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It is unfair that jobless benefits have risen far faster than salaries, claimed UK welfare secretary Iain Duncan Smith. But his efforts to justify a further onslaught on the living standards of unemployed people are unconvincing.
"The problem with the truth is that it’s complicated. Lies are simple, they can be altered to fit any audience, they can be sensational without any boring honest bits to dilute the story. Honesty doesn’t make headlines. That’s the problem with the Welfare Reform Bill..."
The excellent Joint Public Issues Team shared jointly by the Methodist Church, the United Reformed Church and the Baptist Union of Great Britain has produced a very good guide to why a generic benefit cap is a bad idea for people living at the sharp end of austerity.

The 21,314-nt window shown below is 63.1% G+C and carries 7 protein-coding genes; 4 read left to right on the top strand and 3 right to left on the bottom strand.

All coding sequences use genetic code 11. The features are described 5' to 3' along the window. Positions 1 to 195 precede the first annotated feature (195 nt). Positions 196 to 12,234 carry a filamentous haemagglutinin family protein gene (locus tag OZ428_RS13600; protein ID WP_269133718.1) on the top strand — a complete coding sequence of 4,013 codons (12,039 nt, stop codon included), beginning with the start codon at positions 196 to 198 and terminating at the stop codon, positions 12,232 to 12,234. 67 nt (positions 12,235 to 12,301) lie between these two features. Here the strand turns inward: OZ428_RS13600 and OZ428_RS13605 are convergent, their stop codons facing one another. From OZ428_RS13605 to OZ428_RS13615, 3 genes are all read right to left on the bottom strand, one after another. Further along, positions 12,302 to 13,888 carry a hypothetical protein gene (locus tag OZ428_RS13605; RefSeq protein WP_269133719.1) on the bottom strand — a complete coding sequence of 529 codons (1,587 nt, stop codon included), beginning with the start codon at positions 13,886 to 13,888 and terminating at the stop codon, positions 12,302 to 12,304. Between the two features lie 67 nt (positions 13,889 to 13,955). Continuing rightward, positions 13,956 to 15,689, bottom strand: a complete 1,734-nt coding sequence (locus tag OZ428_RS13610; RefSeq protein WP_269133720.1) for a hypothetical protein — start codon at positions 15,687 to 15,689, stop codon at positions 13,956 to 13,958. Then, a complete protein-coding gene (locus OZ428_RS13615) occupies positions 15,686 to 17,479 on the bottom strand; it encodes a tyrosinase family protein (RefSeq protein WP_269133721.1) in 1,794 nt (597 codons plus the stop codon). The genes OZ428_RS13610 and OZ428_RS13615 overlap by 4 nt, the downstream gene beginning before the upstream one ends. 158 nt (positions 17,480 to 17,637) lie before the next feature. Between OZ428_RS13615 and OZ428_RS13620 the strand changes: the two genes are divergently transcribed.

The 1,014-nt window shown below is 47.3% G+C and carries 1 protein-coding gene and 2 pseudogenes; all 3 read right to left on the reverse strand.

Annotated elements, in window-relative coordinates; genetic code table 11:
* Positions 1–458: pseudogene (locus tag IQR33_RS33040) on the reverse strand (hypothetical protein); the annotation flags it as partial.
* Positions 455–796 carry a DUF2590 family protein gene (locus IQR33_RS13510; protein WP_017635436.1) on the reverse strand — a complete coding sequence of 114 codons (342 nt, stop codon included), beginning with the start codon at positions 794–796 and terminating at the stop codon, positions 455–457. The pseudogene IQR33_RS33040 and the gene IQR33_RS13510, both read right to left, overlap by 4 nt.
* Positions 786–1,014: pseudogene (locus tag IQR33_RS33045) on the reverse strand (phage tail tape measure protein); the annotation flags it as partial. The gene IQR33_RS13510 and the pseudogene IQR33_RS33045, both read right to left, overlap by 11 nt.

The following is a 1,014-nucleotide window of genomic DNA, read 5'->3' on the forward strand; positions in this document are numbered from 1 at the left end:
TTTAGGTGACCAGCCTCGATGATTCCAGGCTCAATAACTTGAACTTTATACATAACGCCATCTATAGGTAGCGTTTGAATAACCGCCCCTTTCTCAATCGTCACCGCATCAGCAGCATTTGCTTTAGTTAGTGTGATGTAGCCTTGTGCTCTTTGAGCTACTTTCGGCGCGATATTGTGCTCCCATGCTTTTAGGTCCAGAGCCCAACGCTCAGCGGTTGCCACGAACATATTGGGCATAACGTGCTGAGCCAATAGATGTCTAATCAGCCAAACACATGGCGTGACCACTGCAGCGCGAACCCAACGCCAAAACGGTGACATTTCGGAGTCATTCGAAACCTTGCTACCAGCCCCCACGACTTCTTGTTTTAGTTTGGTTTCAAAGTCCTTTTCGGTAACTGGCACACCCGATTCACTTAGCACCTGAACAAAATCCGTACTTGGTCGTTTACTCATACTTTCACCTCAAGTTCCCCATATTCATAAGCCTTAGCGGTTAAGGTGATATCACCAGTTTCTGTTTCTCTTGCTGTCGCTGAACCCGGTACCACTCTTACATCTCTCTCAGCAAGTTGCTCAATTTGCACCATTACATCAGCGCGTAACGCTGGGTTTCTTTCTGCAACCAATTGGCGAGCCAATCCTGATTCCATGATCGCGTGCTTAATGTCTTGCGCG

You once described yourself as “the quiet man”. It didn't quite work for you at the time, which is a pity, because quietness implies a capacity for reflection, listening and, in the words of our Quaker 'Advices and Queries', for finding space to “consider it possible you may be mistaken”. These are not qualities which are much in evidence among our noisier politicians.
Since early this morning there has been a furious battle to establish proper fact and true value in the argument over the government's proposed welfare benefit cap. As I write (17:30, 23 January 2012) it has just won the first vote in the House of Lords, but the arguments have been going the other way.